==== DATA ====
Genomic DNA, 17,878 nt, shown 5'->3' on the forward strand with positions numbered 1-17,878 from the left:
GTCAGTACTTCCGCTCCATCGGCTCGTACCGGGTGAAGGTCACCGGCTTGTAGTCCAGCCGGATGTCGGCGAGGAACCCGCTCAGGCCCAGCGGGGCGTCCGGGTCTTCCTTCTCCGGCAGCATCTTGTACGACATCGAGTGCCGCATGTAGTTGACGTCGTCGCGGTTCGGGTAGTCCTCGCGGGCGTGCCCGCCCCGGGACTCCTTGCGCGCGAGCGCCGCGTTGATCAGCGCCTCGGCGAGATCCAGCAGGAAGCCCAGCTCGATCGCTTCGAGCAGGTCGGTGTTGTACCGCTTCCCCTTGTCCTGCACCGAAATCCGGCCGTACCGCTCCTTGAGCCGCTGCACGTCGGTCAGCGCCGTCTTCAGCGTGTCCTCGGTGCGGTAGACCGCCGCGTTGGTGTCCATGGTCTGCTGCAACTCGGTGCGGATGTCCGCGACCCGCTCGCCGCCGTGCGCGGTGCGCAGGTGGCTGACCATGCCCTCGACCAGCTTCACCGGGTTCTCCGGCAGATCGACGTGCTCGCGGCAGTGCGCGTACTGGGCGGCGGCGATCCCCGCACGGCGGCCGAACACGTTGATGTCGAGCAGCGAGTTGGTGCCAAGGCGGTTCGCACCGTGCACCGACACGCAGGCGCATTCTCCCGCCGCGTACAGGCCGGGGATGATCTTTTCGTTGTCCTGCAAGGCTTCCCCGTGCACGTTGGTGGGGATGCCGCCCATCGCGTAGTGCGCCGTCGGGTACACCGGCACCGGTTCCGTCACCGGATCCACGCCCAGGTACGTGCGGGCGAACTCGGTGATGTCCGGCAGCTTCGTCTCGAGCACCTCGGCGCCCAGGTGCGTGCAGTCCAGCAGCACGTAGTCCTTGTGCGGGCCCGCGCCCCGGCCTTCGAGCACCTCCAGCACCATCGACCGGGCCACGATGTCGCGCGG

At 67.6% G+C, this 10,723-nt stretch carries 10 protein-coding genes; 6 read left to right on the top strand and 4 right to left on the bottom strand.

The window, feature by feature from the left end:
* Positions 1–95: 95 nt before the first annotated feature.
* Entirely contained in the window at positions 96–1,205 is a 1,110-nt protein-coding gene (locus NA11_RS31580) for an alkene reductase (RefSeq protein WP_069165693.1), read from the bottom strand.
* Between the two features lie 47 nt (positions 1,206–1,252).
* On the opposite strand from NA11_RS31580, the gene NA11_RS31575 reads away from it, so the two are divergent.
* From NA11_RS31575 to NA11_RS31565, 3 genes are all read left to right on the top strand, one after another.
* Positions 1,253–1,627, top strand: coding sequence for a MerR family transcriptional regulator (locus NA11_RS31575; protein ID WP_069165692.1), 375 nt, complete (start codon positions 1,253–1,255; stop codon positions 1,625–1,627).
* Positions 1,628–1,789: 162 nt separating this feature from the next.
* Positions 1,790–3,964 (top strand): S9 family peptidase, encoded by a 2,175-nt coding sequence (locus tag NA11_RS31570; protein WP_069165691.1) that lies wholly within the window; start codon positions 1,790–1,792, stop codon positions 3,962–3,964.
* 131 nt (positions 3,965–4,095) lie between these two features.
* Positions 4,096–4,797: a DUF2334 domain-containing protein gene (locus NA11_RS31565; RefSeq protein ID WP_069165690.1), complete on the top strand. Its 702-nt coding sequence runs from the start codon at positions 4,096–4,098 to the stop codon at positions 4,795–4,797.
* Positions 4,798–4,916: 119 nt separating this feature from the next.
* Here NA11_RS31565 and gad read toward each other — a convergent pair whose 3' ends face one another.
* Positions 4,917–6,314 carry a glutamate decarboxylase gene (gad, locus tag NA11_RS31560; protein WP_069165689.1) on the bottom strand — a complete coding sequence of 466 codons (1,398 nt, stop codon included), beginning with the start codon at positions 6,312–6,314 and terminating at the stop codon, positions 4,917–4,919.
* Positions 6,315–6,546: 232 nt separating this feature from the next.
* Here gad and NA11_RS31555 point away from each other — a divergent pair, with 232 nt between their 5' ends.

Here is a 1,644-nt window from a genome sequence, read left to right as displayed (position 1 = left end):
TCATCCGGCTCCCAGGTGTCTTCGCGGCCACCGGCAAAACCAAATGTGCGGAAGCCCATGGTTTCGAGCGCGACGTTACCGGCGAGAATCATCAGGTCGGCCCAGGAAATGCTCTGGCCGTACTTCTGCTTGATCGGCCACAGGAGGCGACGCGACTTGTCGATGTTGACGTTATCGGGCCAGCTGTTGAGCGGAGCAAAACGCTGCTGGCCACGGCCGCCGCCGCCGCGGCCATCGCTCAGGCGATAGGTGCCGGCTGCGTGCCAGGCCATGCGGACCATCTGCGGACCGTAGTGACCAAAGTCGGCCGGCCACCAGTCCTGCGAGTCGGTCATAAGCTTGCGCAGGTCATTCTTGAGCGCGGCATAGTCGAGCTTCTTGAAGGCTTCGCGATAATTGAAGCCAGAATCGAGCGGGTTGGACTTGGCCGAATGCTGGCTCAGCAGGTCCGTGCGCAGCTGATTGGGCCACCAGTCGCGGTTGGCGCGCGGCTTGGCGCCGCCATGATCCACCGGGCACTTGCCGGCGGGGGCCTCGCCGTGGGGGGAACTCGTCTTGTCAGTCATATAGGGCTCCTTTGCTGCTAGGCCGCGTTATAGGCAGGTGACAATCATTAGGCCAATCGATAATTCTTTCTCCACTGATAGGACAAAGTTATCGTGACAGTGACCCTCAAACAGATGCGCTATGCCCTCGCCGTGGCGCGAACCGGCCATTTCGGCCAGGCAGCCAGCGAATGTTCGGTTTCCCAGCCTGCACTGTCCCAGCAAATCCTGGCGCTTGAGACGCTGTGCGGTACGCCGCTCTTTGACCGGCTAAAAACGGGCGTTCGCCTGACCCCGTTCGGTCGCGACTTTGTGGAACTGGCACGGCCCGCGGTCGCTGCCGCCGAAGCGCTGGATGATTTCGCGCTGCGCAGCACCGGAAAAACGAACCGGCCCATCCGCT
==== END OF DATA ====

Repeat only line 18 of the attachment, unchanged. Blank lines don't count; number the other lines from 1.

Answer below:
* Positions 6,315–6,546: 232 nt separating this feature from the next.